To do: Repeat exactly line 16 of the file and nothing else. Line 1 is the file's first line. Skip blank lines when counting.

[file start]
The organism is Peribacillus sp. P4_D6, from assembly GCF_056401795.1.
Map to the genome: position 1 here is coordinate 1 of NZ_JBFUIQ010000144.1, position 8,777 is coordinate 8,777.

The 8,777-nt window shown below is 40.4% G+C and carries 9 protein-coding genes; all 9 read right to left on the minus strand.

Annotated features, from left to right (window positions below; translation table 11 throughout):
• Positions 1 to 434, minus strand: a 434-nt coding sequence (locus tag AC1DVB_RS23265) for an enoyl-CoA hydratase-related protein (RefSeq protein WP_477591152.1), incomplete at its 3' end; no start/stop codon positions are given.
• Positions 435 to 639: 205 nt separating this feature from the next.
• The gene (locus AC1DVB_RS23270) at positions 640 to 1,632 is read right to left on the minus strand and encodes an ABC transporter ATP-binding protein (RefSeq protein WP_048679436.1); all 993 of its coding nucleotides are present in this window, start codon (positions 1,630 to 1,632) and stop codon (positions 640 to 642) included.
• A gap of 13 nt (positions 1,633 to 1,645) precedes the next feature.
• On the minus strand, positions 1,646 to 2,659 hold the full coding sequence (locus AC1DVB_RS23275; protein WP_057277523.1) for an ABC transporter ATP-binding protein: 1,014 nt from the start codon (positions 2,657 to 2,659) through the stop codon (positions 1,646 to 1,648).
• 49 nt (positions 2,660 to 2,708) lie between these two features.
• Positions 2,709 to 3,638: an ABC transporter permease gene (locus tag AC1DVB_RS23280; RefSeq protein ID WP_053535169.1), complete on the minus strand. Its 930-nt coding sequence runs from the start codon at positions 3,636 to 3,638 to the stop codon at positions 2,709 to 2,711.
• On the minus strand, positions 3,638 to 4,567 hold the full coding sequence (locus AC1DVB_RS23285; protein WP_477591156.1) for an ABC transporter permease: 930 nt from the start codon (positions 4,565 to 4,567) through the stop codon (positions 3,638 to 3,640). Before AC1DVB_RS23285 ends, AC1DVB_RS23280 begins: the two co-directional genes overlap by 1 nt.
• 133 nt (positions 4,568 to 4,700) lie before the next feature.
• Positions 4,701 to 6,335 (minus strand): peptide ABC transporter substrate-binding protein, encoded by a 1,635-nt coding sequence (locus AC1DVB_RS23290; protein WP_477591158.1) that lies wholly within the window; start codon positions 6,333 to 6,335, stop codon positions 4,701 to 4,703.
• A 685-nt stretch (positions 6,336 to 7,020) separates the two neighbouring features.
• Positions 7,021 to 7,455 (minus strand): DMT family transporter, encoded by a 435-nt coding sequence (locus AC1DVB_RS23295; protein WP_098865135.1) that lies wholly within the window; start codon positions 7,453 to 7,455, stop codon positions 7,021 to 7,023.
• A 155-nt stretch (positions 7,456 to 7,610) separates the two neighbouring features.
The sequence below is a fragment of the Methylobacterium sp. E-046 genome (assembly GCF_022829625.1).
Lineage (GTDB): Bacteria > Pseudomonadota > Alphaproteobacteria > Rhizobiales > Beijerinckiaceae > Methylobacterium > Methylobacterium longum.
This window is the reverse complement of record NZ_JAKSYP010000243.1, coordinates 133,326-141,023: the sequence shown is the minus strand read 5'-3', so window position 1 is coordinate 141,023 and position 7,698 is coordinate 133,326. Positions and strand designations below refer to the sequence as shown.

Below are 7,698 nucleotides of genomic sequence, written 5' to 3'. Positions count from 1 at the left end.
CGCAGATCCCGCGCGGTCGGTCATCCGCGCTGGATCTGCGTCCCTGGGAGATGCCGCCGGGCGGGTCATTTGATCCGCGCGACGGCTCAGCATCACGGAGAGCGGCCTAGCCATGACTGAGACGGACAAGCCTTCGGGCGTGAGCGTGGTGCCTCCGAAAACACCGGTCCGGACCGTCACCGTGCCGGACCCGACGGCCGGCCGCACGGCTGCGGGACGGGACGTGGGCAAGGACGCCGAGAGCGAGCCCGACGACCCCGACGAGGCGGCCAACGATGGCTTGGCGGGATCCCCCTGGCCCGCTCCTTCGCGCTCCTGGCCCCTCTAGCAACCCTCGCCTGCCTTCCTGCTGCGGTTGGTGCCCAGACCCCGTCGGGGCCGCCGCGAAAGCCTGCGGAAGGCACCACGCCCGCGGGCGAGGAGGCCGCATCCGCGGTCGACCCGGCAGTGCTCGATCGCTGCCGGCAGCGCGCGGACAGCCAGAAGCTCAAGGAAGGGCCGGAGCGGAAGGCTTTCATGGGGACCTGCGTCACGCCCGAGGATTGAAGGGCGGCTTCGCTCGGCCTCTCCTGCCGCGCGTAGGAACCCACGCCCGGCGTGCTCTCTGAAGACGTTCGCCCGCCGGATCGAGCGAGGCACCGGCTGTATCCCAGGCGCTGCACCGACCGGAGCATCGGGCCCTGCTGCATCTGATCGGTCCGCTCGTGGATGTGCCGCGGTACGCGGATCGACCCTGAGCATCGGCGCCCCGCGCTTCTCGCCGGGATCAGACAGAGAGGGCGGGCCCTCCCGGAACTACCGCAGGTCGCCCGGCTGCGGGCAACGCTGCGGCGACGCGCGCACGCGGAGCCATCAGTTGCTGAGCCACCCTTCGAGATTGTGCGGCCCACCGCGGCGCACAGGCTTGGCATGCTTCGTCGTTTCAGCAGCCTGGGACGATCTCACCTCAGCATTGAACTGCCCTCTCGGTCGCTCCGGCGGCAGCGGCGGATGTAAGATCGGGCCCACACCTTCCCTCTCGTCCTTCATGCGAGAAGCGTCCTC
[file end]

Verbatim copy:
• Positions 7,021 to 7,455 (minus strand): DMT family transporter, encoded by a 435-nt coding sequence (locus AC1DVB_RS23295; protein WP_098865135.1) that lies wholly within the window; start codon positions 7,453 to 7,455, stop codon positions 7,021 to 7,023.